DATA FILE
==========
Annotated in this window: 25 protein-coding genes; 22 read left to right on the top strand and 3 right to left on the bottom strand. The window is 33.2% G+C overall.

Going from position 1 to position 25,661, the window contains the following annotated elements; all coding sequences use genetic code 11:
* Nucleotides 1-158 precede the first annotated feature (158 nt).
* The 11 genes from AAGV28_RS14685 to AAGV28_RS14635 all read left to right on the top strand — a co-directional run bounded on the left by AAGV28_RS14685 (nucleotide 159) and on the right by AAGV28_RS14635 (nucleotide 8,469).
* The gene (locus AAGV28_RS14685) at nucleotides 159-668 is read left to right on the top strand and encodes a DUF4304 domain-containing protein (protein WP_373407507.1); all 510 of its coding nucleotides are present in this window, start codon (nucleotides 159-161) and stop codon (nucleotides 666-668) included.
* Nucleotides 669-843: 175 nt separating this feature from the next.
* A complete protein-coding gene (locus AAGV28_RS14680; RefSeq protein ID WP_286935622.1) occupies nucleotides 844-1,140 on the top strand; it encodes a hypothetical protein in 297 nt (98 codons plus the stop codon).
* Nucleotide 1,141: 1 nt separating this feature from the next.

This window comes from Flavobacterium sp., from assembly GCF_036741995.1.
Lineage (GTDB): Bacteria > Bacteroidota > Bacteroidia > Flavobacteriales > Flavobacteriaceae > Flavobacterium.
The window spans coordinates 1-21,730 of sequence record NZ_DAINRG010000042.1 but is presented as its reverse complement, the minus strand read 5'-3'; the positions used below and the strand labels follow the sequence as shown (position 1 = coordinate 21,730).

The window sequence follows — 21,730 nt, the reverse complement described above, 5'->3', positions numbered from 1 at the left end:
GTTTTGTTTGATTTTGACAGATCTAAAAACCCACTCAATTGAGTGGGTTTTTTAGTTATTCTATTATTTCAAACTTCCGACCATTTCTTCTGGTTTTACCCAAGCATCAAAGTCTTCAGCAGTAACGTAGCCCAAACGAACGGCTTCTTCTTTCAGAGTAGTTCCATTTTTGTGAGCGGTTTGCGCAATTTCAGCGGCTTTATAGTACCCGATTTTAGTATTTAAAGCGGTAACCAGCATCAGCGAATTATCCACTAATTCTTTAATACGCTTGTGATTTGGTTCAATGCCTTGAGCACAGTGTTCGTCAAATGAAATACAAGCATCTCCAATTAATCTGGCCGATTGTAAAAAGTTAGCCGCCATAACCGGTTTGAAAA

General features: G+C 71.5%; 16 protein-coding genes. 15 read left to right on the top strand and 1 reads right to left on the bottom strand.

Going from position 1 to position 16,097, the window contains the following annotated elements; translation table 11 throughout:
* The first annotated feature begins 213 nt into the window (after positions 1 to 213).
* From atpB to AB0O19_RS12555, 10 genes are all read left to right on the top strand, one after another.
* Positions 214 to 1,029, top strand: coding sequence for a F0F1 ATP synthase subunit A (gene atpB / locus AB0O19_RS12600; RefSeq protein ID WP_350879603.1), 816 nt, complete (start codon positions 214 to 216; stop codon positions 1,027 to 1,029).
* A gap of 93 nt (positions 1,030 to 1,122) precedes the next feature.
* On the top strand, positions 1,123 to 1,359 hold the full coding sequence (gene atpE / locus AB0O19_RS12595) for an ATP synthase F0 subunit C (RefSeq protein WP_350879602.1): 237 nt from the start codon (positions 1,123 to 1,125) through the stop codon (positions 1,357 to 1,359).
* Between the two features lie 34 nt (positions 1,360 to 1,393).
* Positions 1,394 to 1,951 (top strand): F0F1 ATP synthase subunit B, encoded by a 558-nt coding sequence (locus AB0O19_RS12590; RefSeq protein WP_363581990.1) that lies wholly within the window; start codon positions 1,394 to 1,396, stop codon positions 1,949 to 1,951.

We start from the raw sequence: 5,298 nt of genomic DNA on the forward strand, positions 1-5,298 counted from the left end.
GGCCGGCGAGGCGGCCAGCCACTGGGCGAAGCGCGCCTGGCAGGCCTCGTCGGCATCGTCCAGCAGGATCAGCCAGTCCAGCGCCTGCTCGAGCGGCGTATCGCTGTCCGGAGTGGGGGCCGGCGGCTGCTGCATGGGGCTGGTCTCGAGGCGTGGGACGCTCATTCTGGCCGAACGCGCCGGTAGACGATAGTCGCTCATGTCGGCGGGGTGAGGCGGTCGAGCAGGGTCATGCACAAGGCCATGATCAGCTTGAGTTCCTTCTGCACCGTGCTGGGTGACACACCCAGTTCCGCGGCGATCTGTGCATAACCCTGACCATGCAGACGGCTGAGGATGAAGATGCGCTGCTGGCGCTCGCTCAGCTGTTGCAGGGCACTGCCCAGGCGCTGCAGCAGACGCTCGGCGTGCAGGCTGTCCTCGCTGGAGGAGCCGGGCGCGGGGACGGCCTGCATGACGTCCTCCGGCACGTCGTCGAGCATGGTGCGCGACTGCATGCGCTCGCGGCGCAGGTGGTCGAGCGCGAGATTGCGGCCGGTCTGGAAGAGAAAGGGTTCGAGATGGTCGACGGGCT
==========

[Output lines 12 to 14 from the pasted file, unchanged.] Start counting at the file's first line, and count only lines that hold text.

The window sequence follows — 21,730 nt, the reverse complement described above, 5'->3', positions numbered from 1 at the left end:
GTTTTGTTTGATTTTGACAGATCTAAAAACCCACTCAATTGAGTGGGTTTTTTAGTTATTCTATTATTTCAAACTTCCGACCATTTCTTCTGGTTTTACCCAAGCATCAAAGTCTTCAGCAGTAACGTAGCCCAAACGAACGGCTTCTTCTTTCAGAGTAGTTCCATTTTTGTGAGCGGTTTGCGCAATTTCAGCGGCTTTATAGTACCCGATTTTAGTATTTAAAGCGGTAACCAGCATCAGCGAATTATCCACTAATTCTTTAATACGCTTGTGATTTGGTTCAATGCCTTGAGCACAGTGTTCGTCAAATGAAATACAAGCATCTCCAATTAATCTGGCCGATTGTAAAAAGTTAGCCGCCATAACCGGTTTGAAAA

General features: G+C 71.5%; 16 protein-coding genes. 15 read left to right on the top strand and 1 reads right to left on the bottom strand.